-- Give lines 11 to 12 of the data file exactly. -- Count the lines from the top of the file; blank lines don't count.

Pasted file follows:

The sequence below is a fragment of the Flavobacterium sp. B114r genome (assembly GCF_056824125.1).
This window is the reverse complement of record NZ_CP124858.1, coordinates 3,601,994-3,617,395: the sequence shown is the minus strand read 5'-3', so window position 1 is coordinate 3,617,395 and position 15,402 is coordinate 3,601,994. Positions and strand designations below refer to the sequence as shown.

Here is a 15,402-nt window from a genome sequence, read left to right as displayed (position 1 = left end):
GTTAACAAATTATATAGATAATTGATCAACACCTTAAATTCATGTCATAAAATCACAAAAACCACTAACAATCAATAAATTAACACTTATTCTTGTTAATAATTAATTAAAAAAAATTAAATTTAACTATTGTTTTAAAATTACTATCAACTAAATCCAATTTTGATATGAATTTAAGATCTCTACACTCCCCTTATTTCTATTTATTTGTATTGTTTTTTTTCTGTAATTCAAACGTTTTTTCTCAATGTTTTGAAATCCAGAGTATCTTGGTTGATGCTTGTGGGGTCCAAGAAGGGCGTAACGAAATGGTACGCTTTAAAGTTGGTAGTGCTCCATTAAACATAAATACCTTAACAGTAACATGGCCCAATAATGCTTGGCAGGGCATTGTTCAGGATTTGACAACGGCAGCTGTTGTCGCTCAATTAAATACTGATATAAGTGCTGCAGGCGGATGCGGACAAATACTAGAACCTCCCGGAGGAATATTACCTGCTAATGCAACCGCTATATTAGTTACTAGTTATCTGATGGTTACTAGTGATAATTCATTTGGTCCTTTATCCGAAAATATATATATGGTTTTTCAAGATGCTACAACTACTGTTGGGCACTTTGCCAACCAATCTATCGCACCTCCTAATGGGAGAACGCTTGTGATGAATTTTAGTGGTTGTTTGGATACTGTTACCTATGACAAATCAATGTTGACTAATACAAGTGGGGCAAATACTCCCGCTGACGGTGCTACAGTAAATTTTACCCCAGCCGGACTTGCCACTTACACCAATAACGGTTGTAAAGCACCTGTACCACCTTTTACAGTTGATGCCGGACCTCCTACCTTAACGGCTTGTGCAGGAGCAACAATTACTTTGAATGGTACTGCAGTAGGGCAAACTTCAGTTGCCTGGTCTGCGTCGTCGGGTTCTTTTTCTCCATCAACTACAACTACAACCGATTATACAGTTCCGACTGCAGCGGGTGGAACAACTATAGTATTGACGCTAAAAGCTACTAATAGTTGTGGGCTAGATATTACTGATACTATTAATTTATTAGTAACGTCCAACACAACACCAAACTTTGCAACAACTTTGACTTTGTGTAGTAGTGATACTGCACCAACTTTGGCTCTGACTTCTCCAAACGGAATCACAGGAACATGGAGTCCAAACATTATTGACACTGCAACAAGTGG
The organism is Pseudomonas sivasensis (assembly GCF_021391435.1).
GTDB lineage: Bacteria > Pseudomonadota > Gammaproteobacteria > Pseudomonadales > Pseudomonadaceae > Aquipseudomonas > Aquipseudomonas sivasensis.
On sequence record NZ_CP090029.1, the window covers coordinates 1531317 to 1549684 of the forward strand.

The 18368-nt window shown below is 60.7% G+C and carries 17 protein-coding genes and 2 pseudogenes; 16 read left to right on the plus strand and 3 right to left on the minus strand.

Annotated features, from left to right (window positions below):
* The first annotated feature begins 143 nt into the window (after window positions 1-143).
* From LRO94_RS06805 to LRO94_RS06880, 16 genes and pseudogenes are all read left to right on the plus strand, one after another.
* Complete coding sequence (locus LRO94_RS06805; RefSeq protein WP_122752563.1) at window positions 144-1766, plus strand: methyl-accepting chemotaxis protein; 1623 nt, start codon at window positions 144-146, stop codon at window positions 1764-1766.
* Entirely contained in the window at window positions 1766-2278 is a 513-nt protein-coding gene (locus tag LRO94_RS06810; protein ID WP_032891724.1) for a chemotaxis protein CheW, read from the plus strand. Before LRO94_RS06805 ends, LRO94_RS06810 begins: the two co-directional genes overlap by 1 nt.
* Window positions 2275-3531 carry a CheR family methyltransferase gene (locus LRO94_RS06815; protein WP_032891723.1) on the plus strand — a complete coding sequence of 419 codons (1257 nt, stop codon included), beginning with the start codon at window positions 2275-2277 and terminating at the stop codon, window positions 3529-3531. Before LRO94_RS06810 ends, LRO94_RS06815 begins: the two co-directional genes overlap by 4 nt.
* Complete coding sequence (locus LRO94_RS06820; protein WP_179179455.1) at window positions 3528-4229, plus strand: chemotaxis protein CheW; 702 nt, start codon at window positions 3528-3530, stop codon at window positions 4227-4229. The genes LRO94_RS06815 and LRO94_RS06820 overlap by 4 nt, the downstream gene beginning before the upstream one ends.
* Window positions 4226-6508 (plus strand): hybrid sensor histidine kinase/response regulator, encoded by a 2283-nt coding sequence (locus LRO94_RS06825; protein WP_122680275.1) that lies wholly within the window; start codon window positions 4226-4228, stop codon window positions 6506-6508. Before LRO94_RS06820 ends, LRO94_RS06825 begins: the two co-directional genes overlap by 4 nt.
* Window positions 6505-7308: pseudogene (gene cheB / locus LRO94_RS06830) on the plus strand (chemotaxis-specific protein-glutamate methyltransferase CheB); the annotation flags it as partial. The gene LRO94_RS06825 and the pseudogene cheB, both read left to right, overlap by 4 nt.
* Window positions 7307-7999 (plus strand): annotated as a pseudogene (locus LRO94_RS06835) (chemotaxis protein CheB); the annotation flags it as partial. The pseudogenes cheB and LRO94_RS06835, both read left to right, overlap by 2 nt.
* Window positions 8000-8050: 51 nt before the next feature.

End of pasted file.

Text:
* From LRO94_RS06805 to LRO94_RS06880, 16 genes and pseudogenes are all read left to right on the plus strand, one after another.
* Complete coding sequence (locus LRO94_RS06805; RefSeq protein WP_122752563.1) at window positions 144-1766, plus strand: methyl-accepting chemotaxis protein; 1623 nt, start codon at window positions 144-146, stop codon at window positions 1764-1766.